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PlantFiles: Hardy Hibiscus, Rose Mallow, Swamp Mallow
Hibiscus moscheutos 'Lady Baltimore'

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Family: Malvaceae (mal-VAY-see-ee) (Info)
Genus: Hibiscus (hi-BIS-kus) (Info)
Species: moscheutos (mos-KEW-tos) (Info)
Cultivar: Lady Baltimore

» View all varieties of Hibiscus

4 vendors have this plant for sale.

15 members have or want this plant for trade.

Height:
4-6 ft. (1.2-1.8 m)

Spacing:
24-36 in. (60-90 cm)

Hardiness:
USDA Zone 5a: to -28.8 C (-20 F)
USDA Zone 5b: to -26.1 C (-15 F)
USDA Zone 6a: to -23.3 C (-10 F)
USDA Zone 6b: to -20.5 C (-5 F)
USDA Zone 7a: to -17.7 C (0 F)
USDA Zone 7b: to -14.9 C (5 F)
USDA Zone 8a: to -12.2 C (10 F)
USDA Zone 8b: to -9.4 C (15 F)
USDA Zone 9a: to -6.6 C (20 F)
USDA Zone 9b: to -3.8 C (25 F)
USDA Zone 10a: to -1.1 C (30 F)
USDA Zone 10b: to 1.7 C (35 F)

Sun Exposure:
Full Sun

Bloom Color:
Rose/Mauve

Bloom Time:
Mid Summer
Late Summer/Early Fall

Foliage:
Deciduous

Other details:
Average Water Needs; Water regularly; do not overwater

Soil pH requirements:
6.1 to 6.5 (mildly acidic)

Patent Information:
Non-patented

Propagation Methods:
By dividing the rootball
From herbaceous stem cuttings
From seed; sow indoors before last frost
From seed; direct sow after last frost

Seed Collecting:
Allow pods to dry on plant; break open to collect seeds

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There are a total of 15 photos.
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Profile:

4 positives
No neutrals
No negatives

Gardeners' Notes:

RatingAuthorContent
Positive coriaceous On Mar 29, 2014, coriaceous from ROSLINDALE, MA wrote:

A superb perennial, and my favorite hardy herbaceous hibiscus. The flowers look tropical, even more than those of the other hardy hibiscus hybrids. I also like that it's taller than most of the recent generation of hybrids, which were bred with 18" retail shelving in mind.

The deeply cut leaves give its foliage a finer texture than most of the hardy hibiscus, which tend to be coarse. They also allow more light through, which helps keep it from smothering its neighbors in a border or bed.

Like all herbaceous hibiscus, this is very late to emerge from dormancy in spring. This is an opportunity to underplant it with spring bulbs or ephemerals. In the fall, I leave 6" stubs on the stems to help me remember where the plant is in the spring.

In Z6, I find that spring planting helps increase its chances of getting through its first winter.

This is a hybrid between at least four herbaceous species native to the southeastern US, and not a cultivar of H. moscheutos.

Positive malakai On Jun 10, 2010, malakai from Hampton, FL wrote:

When I first bought this plant, it seemed to die off quickly, and I had no idea why. The next season, it came back and bloomed, which was a welcome surprise. Here in Florida, these seem to have a very short growing and blooming season, and they don't seem to spread much. Because of their short blooming season, I would only recommend these in mixed plantings here.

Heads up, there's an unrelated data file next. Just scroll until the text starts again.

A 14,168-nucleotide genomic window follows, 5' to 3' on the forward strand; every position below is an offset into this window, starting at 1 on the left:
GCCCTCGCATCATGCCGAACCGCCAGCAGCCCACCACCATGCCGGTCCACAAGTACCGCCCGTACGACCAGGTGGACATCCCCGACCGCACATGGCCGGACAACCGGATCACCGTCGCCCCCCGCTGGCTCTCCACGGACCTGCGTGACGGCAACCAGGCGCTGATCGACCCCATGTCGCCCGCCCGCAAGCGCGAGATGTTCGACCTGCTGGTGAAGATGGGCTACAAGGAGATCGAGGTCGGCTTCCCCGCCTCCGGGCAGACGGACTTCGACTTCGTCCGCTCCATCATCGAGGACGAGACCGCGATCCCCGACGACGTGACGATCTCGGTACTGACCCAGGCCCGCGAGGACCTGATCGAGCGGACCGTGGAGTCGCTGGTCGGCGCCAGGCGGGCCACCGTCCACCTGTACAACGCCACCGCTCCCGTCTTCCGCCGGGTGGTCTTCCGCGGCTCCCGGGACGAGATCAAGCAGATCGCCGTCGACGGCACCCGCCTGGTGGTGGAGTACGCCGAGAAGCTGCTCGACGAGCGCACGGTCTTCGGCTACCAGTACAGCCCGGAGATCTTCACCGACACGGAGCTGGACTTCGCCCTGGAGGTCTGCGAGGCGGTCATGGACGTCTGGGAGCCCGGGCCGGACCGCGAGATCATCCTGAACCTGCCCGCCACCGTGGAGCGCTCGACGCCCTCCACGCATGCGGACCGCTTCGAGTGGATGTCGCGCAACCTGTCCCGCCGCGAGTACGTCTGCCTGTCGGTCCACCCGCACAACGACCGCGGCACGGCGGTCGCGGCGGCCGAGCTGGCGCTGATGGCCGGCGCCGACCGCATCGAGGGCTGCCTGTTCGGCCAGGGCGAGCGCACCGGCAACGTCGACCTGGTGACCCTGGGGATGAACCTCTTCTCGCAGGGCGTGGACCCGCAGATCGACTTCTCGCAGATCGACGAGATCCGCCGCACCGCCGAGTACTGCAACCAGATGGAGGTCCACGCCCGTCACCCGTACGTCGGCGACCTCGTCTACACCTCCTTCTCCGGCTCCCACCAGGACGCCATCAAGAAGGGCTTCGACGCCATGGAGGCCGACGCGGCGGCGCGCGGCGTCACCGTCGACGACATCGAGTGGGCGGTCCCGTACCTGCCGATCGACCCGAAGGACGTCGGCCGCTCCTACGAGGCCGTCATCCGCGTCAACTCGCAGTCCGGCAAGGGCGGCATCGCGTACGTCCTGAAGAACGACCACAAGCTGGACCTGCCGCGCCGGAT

Positive lee_ro On Jun 24, 2007, lee_ro from Raleigh, NC wrote:

Beautiful blooms, a spectacular plant indeed! I bought a Lady Baltimore last year and it looks lovely in my garden. It doesn't flower as prolifically as my other hardy hisbiscus do, but that doesn't take away from the plant's splendor. Mine is very well behaved (gives me no trouble at all), performing beautifully with only two tall stems (about 4ft) shooting out of the ground, adorned with a dozen or so buds right now. I can't wait until it becomes established in my garden- I imagine it'll be quite a site! I've got hydrangea and another pink rose mallow nearby with white jasmine climbing all over the fence behind the garden. The pink, blue, and white color scheme looks great. I recommend moscheutos to anyone who's ever loved big, tropical, exotic shrubs-- they're low maintenence stunners!! Just watch out for the Japanese Beetles this time of year!

Positive mlagarelli On Jul 23, 2006, mlagarelli from Elkton, MD wrote:

This is our first year gardening and I must admit that I was dubious about placing Lady Baltimore in a prominate place in our garden. But, I trusted our Landscape Architect and purchased three 1 gallon size plants despite my reservations. The foliage is not very attractive and more than one visitor has asked how our "tomatoes" are doing. I must admit that we were blown away when the first bloom opened. What a spectacular flower! Lady Baltimore is now the focal point of our planting bed. And, those "tomatoe lovers" are now scrambling to add this hardy hybiscus to their own landscapes.

Regional...

This plant has been said to grow in the following regions:

Prattville, Alabama
Tucson, Arizona
Bigelow, Arkansas
Hampton, Florida
Orange Park, Florida
Chickamauga, Georgia
Farmersburg, Indiana
Cedar Rapids, Iowa
Olathe, Kansas
Belle Chasse, Louisiana
Coushatta, Louisiana
Folsom, Louisiana
Elkton, Maryland
Upper Marlboro, Maryland
Roslindale, Massachusetts
Dearborn Heights, Michigan
Saint Louis, Missouri
Jefferson, New York
Raleigh, North Carolina
Whiteville, North Carolina
Stayton, Oregon
Bluffton, South Carolina
Conway, South Carolina
North Augusta, South Carolina
Rockvale, Tennessee
Austin, Texas
Copperas Cove, Texas
El Campo, Texas
Temple, Texas
Lexington, Virginia



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